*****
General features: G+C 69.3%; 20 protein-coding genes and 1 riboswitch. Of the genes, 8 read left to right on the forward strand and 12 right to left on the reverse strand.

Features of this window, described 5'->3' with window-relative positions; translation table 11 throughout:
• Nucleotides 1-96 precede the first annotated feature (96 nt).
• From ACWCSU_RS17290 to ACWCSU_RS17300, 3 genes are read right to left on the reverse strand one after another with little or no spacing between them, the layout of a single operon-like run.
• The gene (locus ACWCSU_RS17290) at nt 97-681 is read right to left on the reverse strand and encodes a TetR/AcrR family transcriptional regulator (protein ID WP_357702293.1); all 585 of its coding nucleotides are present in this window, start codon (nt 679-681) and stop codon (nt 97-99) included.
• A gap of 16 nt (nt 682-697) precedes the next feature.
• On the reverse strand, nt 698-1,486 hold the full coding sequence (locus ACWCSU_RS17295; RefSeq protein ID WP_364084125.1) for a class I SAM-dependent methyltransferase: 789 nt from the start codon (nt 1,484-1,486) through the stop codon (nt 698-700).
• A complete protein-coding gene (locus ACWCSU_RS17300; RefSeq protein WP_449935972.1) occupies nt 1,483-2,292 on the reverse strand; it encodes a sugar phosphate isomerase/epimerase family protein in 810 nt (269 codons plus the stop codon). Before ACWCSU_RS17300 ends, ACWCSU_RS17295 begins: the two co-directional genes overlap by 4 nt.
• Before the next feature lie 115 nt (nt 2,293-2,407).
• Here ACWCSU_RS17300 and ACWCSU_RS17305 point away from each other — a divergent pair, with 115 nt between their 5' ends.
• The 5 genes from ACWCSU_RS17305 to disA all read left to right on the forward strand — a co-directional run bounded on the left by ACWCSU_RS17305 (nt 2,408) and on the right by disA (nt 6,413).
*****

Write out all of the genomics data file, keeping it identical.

General features: G+C 69.3%; 20 protein-coding genes and 1 riboswitch. Of the genes, 8 read left to right on the forward strand and 12 right to left on the reverse strand.

Features of this window, described 5'->3' with window-relative positions; translation table 11 throughout:
• Nucleotides 1-96 precede the first annotated feature (96 nt).
• From ACWCSU_RS17290 to ACWCSU_RS17300, 3 genes are read right to left on the reverse strand one after another with little or no spacing between them, the layout of a single operon-like run.
• The gene (locus ACWCSU_RS17290) at nt 97-681 is read right to left on the reverse strand and encodes a TetR/AcrR family transcriptional regulator (protein ID WP_357702293.1); all 585 of its coding nucleotides are present in this window, start codon (nt 679-681) and stop codon (nt 97-99) included.
• A gap of 16 nt (nt 682-697) precedes the next feature.
• On the reverse strand, nt 698-1,486 hold the full coding sequence (locus ACWCSU_RS17295; RefSeq protein ID WP_364084125.1) for a class I SAM-dependent methyltransferase: 789 nt from the start codon (nt 1,484-1,486) through the stop codon (nt 698-700).
• A complete protein-coding gene (locus ACWCSU_RS17300; RefSeq protein WP_449935972.1) occupies nt 1,483-2,292 on the reverse strand; it encodes a sugar phosphate isomerase/epimerase family protein in 810 nt (269 codons plus the stop codon). Before ACWCSU_RS17300 ends, ACWCSU_RS17295 begins: the two co-directional genes overlap by 4 nt.
• Before the next feature lie 115 nt (nt 2,293-2,407).
• Here ACWCSU_RS17300 and ACWCSU_RS17305 point away from each other — a divergent pair, with 115 nt between their 5' ends.
• The 5 genes from ACWCSU_RS17305 to disA all read left to right on the forward strand — a co-directional run bounded on the left by ACWCSU_RS17305 (nt 2,408) and on the right by disA (nt 6,413).